Ideal Fluid

Cardiologists employ fluid dynamic principles on a daily basis in evaluating patients with heart disease.  One of the most frequently invoked is a conservation of energy principle, the simplified Bernoulli equation (SBE).  In its most frequently utilized clinical form, the SBE relates the inter-conversion of pressure and kinetic energy along a streamline.  As usually employed, the SBE contains no provisions for energy losses due to fluid friction, time-varying (pulsatile) aspects of blood flow, or other forms of energy such as gravitational potential.  Cardiologists must understand certain aspects of fluid dynamics, at least unto limitations of application for the SBE.

The SBE treats energy losses due to friction as negligible.  I prefer to call this an approximation as opposed to an assumption -- it is an approximation that can be made when certain conditions about the flow are present.  One such circumstance exists when fluid flow occurs in such a way that the friction produced is negligible; fluid layers do not shear against each other and frictional forces are largely avoided.   An example of this flow situation occurs when the fluid moves as a unified mass although that is not the only way that this can occur.  While it may seem unlikely, this situation is commonplace in many natural settings including, seemingly, flow in the vicinity of the heart.  Another applicable situation is when the fluid itself has very low viscosity or, more specifically, when the Reynolds number is high. 

The Reynolds number is literally a ratio of inertial (acceleration) to viscous forces associated with a flow.   For many important applications, a fluid can be approximated as having viscosity equal to zero.  This is said to be an ideal fluid and generates no friction, even if the fluid layers were to slide against each other.  It must be appreciated, however, that all physiologic fluids possess viscosity and that viscous forces are never negligible in the vicinity of a solid boundary.   Near a solid boundary, and often times not so near one, a real fluid moves at a velocity that is nearly the same as the boundary and the fluid elements immediately adjacent to the boundary are stopped!  (More specifically, they move at the same velocity as the boundary.)   Whether we consider blood flow through an artery or airflow over a wing, this means that there will be a region of great variation in velocity between the boundary and much higher velocity in the free stream (there will be a large velocity gradient).  This region is termed a boundary layer where layers of a real fluid slide against each other and generate significant friction.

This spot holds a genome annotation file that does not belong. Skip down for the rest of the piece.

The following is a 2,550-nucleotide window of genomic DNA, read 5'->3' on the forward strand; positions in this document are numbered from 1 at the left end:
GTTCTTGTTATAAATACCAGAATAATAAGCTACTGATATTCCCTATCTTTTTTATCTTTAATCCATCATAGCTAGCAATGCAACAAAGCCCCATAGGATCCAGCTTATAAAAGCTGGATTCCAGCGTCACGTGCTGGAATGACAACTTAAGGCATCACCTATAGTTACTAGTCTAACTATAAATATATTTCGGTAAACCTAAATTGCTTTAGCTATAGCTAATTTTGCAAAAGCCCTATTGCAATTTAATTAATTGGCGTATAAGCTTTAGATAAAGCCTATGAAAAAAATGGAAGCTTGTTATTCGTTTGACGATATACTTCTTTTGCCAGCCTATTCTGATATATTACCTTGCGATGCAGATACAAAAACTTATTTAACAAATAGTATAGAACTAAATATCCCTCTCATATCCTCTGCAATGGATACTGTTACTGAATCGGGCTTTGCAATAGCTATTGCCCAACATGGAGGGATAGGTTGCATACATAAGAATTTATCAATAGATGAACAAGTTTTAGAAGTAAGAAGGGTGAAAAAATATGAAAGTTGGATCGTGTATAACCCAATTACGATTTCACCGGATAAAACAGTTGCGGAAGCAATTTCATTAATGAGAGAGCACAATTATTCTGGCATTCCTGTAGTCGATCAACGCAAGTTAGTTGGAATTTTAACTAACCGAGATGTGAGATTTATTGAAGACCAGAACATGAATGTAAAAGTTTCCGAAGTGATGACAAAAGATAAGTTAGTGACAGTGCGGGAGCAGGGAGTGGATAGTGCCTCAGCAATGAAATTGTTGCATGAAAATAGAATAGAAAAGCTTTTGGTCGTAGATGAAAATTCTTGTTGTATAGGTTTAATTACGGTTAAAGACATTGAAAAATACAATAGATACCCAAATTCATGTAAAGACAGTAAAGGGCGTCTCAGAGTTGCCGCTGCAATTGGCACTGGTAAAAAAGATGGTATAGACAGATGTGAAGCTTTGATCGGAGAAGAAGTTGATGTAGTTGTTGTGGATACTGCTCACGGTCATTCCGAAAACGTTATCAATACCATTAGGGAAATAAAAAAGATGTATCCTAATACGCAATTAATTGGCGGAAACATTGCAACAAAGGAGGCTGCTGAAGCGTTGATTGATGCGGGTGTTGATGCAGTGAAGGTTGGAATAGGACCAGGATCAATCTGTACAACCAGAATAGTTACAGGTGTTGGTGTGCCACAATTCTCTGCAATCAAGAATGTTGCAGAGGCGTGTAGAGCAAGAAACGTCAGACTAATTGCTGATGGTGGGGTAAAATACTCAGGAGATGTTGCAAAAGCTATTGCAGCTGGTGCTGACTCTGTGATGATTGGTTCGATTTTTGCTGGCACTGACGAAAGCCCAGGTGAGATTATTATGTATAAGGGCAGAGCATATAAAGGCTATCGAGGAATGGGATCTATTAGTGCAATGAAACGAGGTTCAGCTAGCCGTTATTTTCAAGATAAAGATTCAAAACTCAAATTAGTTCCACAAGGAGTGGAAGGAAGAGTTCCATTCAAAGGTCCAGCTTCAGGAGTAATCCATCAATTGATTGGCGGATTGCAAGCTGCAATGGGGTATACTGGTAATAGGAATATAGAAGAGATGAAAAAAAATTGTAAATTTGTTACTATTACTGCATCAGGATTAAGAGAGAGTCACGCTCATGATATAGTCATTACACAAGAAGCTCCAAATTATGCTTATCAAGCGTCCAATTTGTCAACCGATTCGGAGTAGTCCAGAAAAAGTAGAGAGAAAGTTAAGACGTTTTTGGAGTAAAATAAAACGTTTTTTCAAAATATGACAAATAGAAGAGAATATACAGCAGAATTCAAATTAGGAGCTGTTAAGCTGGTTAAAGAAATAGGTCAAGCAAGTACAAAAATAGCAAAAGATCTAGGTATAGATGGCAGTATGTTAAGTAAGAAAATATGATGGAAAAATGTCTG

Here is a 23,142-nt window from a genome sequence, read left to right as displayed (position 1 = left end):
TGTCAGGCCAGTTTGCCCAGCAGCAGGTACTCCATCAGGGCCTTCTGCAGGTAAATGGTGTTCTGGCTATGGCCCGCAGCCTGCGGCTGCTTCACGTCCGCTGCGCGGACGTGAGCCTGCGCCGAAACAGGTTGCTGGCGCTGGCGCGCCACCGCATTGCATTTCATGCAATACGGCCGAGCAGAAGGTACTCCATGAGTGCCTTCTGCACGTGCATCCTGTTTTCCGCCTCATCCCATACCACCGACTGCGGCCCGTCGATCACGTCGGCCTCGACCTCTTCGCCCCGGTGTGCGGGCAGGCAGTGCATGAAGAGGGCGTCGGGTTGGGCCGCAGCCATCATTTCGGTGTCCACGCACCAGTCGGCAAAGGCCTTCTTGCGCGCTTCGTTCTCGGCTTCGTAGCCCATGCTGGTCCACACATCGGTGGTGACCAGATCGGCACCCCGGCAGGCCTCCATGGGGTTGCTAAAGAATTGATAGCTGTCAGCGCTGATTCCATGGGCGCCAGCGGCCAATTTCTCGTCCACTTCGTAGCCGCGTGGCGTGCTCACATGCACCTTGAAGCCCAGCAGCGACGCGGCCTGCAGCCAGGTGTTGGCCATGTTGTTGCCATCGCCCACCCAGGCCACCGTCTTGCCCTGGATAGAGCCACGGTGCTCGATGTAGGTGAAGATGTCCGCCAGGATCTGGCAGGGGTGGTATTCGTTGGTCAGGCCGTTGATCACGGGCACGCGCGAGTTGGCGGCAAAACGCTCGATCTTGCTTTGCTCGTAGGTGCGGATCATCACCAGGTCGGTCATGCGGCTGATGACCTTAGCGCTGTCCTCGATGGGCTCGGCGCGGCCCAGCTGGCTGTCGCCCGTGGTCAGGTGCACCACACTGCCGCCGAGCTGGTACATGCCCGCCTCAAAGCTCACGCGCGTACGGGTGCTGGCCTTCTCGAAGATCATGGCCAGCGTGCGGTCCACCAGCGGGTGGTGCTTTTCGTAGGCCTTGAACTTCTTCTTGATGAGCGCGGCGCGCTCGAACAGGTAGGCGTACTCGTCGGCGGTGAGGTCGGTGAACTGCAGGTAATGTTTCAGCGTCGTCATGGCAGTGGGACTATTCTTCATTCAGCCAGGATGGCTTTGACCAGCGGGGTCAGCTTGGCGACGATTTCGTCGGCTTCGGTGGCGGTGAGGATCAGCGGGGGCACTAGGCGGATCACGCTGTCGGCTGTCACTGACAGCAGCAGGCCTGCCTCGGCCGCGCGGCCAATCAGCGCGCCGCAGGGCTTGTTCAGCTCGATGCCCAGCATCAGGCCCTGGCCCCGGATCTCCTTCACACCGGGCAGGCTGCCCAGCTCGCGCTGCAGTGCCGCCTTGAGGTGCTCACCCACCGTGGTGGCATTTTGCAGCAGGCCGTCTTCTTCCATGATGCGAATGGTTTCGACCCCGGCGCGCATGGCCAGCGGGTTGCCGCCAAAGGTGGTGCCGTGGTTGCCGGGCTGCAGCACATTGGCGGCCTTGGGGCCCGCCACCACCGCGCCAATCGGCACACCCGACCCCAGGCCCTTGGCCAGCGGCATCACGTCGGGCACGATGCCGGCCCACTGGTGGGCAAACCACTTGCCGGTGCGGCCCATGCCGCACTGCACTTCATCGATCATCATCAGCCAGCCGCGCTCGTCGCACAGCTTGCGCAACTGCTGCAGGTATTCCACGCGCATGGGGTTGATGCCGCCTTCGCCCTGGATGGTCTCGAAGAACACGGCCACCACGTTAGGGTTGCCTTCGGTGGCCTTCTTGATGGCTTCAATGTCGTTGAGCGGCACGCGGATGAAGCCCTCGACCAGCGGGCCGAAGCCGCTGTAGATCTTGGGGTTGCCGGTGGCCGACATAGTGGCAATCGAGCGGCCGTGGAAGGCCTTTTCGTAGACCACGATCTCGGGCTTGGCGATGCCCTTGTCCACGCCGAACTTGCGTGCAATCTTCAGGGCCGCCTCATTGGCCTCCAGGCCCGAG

In generating models for flow over the cylinders and airfoils shown here, the fluid has been approximated as an ideal one with no viscosity whatsoever.  All the models depict flow as originating from the left side of the image and traveling to the right.   It may seem odd or inappropriate to consider the airfoil as stationary while flow (e.g. air) moves past it.  However, this is a matter of perspective only, one of frame of reference.  From your travels through the air, you may be accustomed to considering the airfoil as the object in motion in this problem, but it makes no difference whatsoever to the physical principles to consider the airfoil as fixed in space and the air as the movable component. 

Models here are also 2 dimensional; the flow does not depend on the coordinate perpendicular to the image plane.  It's as if the cylinder or airfoil extends for an infinite distance both in to and out of the plane of the image.  (Note that other 2 dimensional flows do not necessarily have this property.  For example, an axis-symmetric flow in a tube with changing radius is also 2 dimensional.)   Far away from the airfoil the flow is uniform.  Fluid velocity is directed left to right with all fluid elements moving at the same speed; this is called the free stream velocity.  The fluid approaching the airfoil must, of course, flow around it.  The airfoil perturbs the free stream in such a way that fluid elements must move tangentially to the surface of the airfoil.  If they did not, they would be moving through the solid surface! 

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